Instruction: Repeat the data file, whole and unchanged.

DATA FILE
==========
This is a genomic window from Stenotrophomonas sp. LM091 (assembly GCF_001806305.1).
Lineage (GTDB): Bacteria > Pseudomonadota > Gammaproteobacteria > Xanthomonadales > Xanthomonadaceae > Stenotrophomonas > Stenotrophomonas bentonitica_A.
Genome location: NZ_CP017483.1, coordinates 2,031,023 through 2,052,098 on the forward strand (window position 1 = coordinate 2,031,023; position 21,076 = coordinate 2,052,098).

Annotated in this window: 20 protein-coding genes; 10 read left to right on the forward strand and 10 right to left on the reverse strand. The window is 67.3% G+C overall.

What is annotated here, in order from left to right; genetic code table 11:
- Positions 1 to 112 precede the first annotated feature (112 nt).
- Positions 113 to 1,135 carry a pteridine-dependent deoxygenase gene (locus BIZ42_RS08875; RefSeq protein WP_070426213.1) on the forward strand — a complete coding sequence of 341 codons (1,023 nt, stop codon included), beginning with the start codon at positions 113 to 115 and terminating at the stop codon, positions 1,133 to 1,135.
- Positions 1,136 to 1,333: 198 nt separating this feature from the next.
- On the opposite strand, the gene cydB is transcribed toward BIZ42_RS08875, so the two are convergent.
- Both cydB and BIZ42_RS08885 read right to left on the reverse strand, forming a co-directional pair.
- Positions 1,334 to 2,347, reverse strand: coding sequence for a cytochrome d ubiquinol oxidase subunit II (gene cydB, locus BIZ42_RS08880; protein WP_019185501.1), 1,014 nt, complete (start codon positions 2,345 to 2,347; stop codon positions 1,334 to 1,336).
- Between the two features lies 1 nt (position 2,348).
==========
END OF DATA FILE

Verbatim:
This is a genomic window from Stenotrophomonas sp. LM091 (assembly GCF_001806305.1).
Lineage (GTDB): Bacteria > Pseudomonadota > Gammaproteobacteria > Xanthomonadales > Xanthomonadaceae > Stenotrophomonas > Stenotrophomonas bentonitica_A.
Genome location: NZ_CP017483.1, coordinates 2,031,023 through 2,052,098 on the forward strand (window position 1 = coordinate 2,031,023; position 21,076 = coordinate 2,052,098).

Annotated in this window: 20 protein-coding genes; 10 read left to right on the forward strand and 10 right to left on the reverse strand. The window is 67.3% G+C overall.

What is annotated here, in order from left to right; genetic code table 11:
- Positions 1 to 112 precede the first annotated feature (112 nt).
- Positions 113 to 1,135 carry a pteridine-dependent deoxygenase gene (locus BIZ42_RS08875; RefSeq protein WP_070426213.1) on the forward strand — a complete coding sequence of 341 codons (1,023 nt, stop codon included), beginning with the start codon at positions 113 to 115 and terminating at the stop codon, positions 1,133 to 1,135.
- Positions 1,136 to 1,333: 198 nt separating this feature from the next.
- On the opposite strand, the gene cydB is transcribed toward BIZ42_RS08875, so the two are convergent.
- Both cydB and BIZ42_RS08885 read right to left on the reverse strand, forming a co-directional pair.
- Positions 1,334 to 2,347, reverse strand: coding sequence for a cytochrome d ubiquinol oxidase subunit II (gene cydB, locus BIZ42_RS08880; protein WP_019185501.1), 1,014 nt, complete (start codon positions 2,345 to 2,347; stop codon positions 1,334 to 1,336).
- Between the two features lies 1 nt (position 2,348).